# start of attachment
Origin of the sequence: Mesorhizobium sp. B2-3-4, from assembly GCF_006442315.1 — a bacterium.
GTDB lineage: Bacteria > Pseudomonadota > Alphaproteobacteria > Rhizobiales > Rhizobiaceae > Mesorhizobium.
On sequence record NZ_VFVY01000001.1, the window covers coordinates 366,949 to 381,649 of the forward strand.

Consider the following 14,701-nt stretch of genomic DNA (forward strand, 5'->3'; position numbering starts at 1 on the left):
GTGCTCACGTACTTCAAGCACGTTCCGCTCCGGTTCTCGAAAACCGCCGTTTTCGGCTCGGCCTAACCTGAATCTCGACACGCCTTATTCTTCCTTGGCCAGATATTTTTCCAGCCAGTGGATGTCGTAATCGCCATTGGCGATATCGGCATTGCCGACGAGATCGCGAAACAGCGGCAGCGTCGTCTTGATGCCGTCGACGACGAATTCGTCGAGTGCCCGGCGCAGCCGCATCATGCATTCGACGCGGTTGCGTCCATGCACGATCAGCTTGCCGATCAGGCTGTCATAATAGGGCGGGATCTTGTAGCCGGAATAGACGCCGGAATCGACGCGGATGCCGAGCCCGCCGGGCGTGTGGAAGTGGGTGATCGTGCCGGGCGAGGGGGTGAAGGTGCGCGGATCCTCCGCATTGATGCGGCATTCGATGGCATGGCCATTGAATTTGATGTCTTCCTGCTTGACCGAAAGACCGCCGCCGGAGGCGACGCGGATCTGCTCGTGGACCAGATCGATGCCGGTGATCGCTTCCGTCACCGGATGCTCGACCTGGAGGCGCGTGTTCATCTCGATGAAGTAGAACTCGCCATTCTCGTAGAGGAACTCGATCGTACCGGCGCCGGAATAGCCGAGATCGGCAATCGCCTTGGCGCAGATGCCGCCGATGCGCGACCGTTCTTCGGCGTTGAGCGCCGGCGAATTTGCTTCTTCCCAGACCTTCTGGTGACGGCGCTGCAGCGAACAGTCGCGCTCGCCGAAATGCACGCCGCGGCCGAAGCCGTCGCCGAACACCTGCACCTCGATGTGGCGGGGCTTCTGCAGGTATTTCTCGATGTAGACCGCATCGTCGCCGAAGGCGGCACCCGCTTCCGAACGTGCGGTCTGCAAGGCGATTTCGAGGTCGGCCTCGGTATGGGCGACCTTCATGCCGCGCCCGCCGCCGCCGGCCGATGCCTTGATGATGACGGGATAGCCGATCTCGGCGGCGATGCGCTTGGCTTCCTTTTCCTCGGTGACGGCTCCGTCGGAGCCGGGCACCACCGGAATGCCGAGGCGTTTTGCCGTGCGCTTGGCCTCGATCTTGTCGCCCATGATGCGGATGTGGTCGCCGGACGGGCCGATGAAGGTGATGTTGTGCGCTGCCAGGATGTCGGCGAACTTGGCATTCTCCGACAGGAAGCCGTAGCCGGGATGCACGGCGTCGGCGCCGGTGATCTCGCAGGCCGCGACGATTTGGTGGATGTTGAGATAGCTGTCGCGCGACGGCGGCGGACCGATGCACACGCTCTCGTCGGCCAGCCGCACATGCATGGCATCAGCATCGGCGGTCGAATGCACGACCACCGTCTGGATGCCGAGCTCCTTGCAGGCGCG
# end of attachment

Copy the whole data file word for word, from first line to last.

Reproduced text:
Origin of the sequence: Mesorhizobium sp. B2-3-4, from assembly GCF_006442315.1 — a bacterium.
GTDB lineage: Bacteria > Pseudomonadota > Alphaproteobacteria > Rhizobiales > Rhizobiaceae > Mesorhizobium.
On sequence record NZ_VFVY01000001.1, the window covers coordinates 366,949 to 381,649 of the forward strand.

Consider the following 14,701-nt stretch of genomic DNA (forward strand, 5'->3'; position numbering starts at 1 on the left):
GTGCTCACGTACTTCAAGCACGTTCCGCTCCGGTTCTCGAAAACCGCCGTTTTCGGCTCGGCCTAACCTGAATCTCGACACGCCTTATTCTTCCTTGGCCAGATATTTTTCCAGCCAGTGGATGTCGTAATCGCCATTGGCGATATCGGCATTGCCGACGAGATCGCGAAACAGCGGCAGCGTCGTCTTGATGCCGTCGACGACGAATTCGTCGAGTGCCCGGCGCAGCCGCATCATGCATTCGACGCGGTTGCGTCCATGCACGATCAGCTTGCCGATCAGGCTGTCATAATAGGGCGGGATCTTGTAGCCGGAATAGACGCCGGAATCGACGCGGATGCCGAGCCCGCCGGGCGTGTGGAAGTGGGTGATCGTGCCGGGCGAGGGGGTGAAGGTGCGCGGATCCTCCGCATTGATGCGGCATTCGATGGCATGGCCATTGAATTTGATGTCTTCCTGCTTGACCGAAAGACCGCCGCCGGAGGCGACGCGGATCTGCTCGTGGACCAGATCGATGCCGGTGATCGCTTCCGTCACCGGATGCTCGACCTGGAGGCGCGTGTTCATCTCGATGAAGTAGAACTCGCCATTCTCGTAGAGGAACTCGATCGTACCGGCGCCGGAATAGCCGAGATCGGCAATCGCCTTGGCGCAGATGCCGCCGATGCGCGACCGTTCTTCGGCGTTGAGCGCCGGCGAATTTGCTTCTTCCCAGACCTTCTGGTGACGGCGCTGCAGCGAACAGTCGCGCTCGCCGAAATGCACGCCGCGGCCGAAGCCGTCGCCGAACACCTGCACCTCGATGTGGCGGGGCTTCTGCAGGTATTTCTCGATGTAGACCGCATCGTCGCCGAAGGCGGCACCCGCTTCCGAACGTGCGGTCTGCAAGGCGATTTCGAGGTCGGCCTCGGTATGGGCGACCTTCATGCCGCGCCCGCCGCCGCCGGCCGATGCCTTGATGATGACGGGATAGCCGATCTCGGCGGCGATGCGCTTGGCTTCCTTTTCCTCGGTGACGGCTCCGTCGGAGCCGGGCACCACCGGAATGCCGAGGCGTTTTGCCGTGCGCTTGGCCTCGATCTTGTCGCCCATGATGCGGATGTGGTCGCCGGACGGGCCGATGAAGGTGATGTTGTGCGCTGCCAGGATGTCGGCGAACTTGGCATTCTCCGACAGGAAGCCGTAGCCGGGATGCACGGCGTCGGCGCCGGTGATCTCGCAGGCCGCGACGATTTGGTGGATGTTGAGATAGCTGTCGCGCGACGGCGGCGGACCGATGCACACGCTCTCGTCGGCCAGCCGCACATGCATGGCATCAGCATCGGCGGTCGAATGCACGACCACCGTCTGGATGCCGAGCTCCTTGCAGGCGCG